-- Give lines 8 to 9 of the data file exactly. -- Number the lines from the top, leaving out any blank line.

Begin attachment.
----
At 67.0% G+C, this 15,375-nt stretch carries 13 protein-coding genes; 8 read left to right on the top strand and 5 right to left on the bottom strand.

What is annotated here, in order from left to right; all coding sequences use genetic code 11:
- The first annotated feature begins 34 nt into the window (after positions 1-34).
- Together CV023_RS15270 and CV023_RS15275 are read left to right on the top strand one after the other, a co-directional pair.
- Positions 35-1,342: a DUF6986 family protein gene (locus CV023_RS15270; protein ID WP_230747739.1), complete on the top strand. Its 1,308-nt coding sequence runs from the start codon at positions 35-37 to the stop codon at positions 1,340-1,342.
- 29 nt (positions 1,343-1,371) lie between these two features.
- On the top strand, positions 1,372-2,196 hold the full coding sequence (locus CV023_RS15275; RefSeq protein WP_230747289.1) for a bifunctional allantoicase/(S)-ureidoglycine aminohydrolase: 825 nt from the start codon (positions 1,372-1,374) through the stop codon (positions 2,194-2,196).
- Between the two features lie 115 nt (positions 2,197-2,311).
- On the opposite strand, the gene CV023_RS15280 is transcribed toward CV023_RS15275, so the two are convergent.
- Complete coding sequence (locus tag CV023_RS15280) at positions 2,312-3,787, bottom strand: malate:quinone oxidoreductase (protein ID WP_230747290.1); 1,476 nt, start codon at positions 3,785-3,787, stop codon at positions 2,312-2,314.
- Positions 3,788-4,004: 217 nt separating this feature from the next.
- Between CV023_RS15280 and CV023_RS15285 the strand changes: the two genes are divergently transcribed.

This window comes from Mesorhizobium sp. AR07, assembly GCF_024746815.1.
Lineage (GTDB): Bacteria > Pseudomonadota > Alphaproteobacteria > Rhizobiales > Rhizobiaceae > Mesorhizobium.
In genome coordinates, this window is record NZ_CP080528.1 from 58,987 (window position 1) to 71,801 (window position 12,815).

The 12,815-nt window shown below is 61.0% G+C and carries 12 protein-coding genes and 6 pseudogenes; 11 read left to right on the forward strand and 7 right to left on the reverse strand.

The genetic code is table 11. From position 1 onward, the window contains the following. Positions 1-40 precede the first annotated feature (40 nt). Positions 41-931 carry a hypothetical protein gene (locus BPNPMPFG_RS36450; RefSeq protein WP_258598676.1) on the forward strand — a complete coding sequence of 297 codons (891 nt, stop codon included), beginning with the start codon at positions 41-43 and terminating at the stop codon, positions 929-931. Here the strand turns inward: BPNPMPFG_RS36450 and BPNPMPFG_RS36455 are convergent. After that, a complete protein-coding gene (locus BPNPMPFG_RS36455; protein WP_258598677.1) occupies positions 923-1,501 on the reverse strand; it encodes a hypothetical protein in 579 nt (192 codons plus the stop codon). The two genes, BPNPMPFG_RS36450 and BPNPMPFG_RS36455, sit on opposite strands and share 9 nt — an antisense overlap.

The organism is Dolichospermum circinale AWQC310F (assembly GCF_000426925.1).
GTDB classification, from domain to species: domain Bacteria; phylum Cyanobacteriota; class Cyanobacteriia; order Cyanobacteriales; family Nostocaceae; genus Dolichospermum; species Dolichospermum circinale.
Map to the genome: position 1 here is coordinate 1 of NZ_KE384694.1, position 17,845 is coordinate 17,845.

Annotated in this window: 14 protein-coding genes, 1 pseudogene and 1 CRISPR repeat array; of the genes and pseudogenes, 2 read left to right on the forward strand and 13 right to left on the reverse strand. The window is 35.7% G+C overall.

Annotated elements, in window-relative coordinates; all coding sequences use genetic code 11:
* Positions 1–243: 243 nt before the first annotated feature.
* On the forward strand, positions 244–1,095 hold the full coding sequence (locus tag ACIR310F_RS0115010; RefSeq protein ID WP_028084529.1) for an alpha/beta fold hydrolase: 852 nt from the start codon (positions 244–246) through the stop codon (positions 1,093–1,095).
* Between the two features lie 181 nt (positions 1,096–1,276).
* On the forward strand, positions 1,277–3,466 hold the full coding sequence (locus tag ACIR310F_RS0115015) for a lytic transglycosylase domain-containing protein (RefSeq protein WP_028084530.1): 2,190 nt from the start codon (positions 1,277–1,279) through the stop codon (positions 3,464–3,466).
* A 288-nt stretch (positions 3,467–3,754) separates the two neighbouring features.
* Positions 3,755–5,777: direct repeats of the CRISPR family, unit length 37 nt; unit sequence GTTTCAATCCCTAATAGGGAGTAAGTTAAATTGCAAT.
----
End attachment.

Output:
- Between the two features lie 115 nt (positions 2,197-2,311).
- On the opposite strand, the gene CV023_RS15280 is transcribed toward CV023_RS15275, so the two are convergent.